Pushing the Button - Social Responsibility or Personal Weakness?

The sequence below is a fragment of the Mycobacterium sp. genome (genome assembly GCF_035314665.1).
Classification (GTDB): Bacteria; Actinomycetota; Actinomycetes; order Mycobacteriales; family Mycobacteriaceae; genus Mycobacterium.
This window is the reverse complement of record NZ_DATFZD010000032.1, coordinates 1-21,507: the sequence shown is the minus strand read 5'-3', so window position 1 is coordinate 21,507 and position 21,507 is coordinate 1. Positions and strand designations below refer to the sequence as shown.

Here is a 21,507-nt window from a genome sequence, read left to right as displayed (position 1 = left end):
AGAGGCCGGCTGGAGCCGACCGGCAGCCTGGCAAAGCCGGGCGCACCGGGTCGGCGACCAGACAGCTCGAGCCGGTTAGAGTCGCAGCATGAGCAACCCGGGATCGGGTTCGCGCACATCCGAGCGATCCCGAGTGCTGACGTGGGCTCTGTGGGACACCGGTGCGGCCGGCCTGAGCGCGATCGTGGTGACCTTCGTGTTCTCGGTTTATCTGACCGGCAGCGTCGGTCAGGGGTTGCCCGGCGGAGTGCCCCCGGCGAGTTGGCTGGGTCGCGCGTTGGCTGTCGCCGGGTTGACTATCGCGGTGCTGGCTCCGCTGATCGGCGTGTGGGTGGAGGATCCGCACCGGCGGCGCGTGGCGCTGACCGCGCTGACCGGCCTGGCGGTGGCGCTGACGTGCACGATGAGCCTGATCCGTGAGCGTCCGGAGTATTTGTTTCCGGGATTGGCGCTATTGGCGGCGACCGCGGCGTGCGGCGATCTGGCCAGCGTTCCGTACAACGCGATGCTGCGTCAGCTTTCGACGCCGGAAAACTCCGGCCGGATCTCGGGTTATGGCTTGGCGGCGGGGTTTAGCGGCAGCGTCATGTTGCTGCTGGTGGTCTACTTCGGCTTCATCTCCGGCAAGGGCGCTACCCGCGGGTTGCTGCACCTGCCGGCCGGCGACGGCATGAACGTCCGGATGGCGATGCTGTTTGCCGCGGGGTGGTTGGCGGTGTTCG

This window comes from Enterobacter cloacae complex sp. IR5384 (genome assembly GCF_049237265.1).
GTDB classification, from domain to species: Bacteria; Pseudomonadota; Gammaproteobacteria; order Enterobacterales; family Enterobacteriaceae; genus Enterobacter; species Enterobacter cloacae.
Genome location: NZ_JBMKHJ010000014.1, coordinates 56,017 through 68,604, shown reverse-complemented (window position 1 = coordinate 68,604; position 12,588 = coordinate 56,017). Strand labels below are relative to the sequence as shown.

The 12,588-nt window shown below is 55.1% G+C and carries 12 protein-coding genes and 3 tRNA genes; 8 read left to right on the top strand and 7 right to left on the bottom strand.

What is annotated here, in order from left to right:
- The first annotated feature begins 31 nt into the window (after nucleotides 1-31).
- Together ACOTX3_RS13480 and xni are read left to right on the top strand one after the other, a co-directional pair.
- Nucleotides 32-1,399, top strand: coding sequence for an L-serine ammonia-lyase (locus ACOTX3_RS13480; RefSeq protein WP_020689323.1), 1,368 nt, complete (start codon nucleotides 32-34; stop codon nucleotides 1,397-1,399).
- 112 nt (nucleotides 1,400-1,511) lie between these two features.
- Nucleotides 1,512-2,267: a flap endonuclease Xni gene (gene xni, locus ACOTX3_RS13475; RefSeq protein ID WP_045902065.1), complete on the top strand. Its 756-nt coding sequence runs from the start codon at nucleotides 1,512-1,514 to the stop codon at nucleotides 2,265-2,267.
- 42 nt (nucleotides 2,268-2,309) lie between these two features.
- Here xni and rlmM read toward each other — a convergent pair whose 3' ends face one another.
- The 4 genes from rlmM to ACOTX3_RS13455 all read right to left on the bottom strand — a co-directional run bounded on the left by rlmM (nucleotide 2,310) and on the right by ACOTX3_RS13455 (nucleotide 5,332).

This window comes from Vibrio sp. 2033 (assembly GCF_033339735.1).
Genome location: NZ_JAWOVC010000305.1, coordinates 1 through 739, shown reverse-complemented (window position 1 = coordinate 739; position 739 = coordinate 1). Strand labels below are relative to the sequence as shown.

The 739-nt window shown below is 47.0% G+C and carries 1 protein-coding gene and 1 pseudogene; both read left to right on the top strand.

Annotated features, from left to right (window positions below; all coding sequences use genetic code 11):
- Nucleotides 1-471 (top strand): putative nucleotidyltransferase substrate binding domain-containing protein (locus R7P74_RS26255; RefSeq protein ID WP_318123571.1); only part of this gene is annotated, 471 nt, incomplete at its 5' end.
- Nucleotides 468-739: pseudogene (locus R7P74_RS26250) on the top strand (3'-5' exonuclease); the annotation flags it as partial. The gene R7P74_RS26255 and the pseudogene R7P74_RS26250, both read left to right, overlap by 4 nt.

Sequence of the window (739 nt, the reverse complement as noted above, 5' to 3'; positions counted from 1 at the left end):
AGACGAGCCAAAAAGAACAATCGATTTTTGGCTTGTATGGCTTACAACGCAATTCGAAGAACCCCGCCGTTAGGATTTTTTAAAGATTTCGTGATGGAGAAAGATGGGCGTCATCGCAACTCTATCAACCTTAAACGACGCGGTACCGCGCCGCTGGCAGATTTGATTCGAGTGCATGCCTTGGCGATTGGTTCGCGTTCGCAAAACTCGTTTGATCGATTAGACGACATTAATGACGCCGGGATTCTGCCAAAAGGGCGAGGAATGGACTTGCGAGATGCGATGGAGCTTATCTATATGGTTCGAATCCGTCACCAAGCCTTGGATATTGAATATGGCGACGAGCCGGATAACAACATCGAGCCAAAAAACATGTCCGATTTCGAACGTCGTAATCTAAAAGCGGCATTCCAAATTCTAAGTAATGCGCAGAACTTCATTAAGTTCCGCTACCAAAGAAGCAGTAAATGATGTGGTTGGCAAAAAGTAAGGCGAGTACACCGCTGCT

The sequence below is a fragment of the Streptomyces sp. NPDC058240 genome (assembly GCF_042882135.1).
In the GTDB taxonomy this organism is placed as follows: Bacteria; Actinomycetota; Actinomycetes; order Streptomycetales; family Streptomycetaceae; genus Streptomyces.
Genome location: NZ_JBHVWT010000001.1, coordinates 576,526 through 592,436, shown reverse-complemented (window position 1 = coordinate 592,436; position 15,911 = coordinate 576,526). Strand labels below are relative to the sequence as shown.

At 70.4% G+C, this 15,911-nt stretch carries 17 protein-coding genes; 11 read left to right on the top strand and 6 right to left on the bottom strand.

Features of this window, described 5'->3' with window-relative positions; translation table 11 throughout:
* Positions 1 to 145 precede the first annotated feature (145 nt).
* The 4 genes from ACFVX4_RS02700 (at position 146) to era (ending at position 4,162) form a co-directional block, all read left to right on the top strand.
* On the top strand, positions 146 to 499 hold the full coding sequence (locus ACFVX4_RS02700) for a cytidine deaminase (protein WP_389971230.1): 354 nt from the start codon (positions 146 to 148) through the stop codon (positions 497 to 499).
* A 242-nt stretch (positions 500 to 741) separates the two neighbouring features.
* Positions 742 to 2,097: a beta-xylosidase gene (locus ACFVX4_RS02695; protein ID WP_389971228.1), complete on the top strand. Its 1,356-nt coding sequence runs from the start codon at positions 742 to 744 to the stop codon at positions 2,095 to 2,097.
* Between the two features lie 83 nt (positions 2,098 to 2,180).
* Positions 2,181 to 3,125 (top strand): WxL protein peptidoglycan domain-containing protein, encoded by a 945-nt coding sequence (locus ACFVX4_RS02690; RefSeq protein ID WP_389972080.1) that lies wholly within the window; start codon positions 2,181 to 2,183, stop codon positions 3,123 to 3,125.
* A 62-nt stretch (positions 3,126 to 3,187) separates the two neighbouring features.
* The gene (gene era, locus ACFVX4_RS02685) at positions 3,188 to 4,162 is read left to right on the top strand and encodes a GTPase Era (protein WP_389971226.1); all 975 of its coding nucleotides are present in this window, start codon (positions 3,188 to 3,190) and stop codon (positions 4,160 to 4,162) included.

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A breathtaking dilemma is placed by the Joker before the people are swimming in two boats! A dilemma, which being solved, will probably show the nature of the humankind and its moral image, so to say. Being a very evil man, Joker, driven by the strong belief in all the human beings just as evil as he himself is, sets up an experiment designed to prove him right. He convinces the city authorities to put all the people who live in the city on two boats in order to evacuate them. The reason for it is not relevant here. What he does, is equipping both boats with detonators, each of which will blow up the other boat. Regular people are on the first boat, while the prisoners are on another board. Now Joker strongly believes that both will decide to push the button in order to save themselves from being blown up by the team on board. However, some of his expectations appear to be wrong. At first, his mistake appears to be quite obvious. The members of both teams decide against pushing the button. However, they have got the time, and it is the resource that is important for thinking. When they start thinking the decision over, giving it another thought, they start coming to a conclusion of it being worthwhile pushing the button. Each team has got their own reasons for making this sort of a decision.